18 years ago a big eared Texan showed the world that Americans prefer substance, ideas, and details, to ambiguity, ideology and platitudes. This 1992 NYT article could be mistaken for today's news if not for the names yet Perot's main lesson of substance and ideas over vagueness and blind ideology has since been buried and forgotten.
While you may have disagreed with some of Perot's ideas, at least he got specific enough about them that you could intelligently disagree. Through his use of pie charts, bar graphs, and 30 minute infomercials, Perot gave you enough information that you could debate his ideas without resorting to ad hominem and calling him "socialist" or "radical". He introduced pragmatic ideas to big problems without clinging to the published platform ideology of a particular party often more interested in advancing the party than advancing the country.
Today we have Barack "Yes We Can/Hope & Change" Obama and Nancy Pelosi's "radical socialist agenda" vs. Glen Beck and Sarah Palin's "radically racist conservative tea party movement," but neither side can really point accurately to specifics of their respective nemesis, certainly not the average voter. The truth is that healthcare was not socialist; rather, it was corporatist (but it does raise taxes on the "95% of Americans" who were not supposed to get a tax cut). The bank bailouts were the opposite of socialism, or reverse-socialism. Proposed cap and trade's regressive pass-through tax certainly isn't going to help the average working man and doesn't qualify as socialist (but it functionally raises taxes on that same 95% group). Foreign policy has been just as Cheney-hawkish as it was under Bush II. On the other side, the only specific ideas I'm aware of are "drill baby drill," and let's blame all our problems on Democrats and illegal aliens. There also are those Greenspanian Freemarkateers who don't believe in any financial regulation reform but certainly believe in all the bailouts. According to them, socialism's OK on the way down, but you must leave the markets as free as possible for the way up. How exactly did they get Dem's to vote for TARP again?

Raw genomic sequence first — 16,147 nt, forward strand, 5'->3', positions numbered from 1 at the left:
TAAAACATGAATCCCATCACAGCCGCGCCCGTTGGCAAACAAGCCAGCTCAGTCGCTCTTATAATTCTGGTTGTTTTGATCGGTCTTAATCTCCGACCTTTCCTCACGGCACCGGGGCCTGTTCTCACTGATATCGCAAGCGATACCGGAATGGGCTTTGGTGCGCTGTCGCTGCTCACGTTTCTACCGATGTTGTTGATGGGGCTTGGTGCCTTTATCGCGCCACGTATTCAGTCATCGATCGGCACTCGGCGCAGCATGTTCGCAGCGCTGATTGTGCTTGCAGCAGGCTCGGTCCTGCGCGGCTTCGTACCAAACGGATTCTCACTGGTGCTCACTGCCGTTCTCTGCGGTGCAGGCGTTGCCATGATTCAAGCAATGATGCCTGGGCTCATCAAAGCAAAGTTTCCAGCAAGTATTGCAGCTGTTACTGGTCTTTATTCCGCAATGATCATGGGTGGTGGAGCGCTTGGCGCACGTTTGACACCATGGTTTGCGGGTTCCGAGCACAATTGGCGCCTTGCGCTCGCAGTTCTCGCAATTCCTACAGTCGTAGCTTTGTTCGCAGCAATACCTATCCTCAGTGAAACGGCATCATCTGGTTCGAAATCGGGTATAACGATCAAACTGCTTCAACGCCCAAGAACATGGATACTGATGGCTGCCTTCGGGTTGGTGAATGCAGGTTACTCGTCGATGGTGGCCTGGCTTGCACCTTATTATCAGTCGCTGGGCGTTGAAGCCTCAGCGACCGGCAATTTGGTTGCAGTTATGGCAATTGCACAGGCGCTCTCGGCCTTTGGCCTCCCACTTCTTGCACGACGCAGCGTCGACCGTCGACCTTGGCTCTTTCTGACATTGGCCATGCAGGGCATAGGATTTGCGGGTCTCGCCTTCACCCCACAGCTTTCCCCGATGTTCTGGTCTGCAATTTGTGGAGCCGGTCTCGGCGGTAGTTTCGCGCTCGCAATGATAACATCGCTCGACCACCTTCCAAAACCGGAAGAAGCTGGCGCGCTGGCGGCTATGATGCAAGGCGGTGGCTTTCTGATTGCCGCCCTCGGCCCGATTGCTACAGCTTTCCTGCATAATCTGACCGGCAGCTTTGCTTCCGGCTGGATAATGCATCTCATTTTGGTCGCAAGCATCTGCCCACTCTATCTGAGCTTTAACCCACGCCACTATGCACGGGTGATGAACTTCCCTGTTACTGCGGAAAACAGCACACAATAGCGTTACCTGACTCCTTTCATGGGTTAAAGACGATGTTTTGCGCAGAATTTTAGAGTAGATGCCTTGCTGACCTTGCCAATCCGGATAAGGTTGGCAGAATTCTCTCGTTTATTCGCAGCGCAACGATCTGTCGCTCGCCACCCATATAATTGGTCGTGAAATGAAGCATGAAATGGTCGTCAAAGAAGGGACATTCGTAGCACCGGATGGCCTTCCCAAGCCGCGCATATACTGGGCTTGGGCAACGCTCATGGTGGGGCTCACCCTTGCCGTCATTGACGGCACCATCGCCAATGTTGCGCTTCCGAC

There are two huge looming problems that threaten to hit America with a Greek insolvency problem within the next 3-8 years and not only does no one have a solution, no one's even talking about working on one:
1. We have converted huge unaffordable private debts into huge unaffordable public debts through the numerous bailouts and functional nationalization of banking. With Fannie Mae and Freddie Mac intravenously hooked up to the American Taxpayer through the Treasury, today's "giant sucking sound" will be the sound of our money being poured down a black hole to save bankers under the pretense of saving homeowners.
2. We have a huge cresting tidal wave of unaffordable entitlements that no one has the guts to address, namely Social Security, and the inequitable, unjust public pension system. For SS we can raise taxes, cut benefits, or raise the retirement age to 71. For public pensions we can raise taxes, cut other services, or eliminate a benefit 80% of the private sector does without, and the 20% that does get a pension gets one less generous than the government gives.
Getting people to start openly debating these problems is the first step to solving them.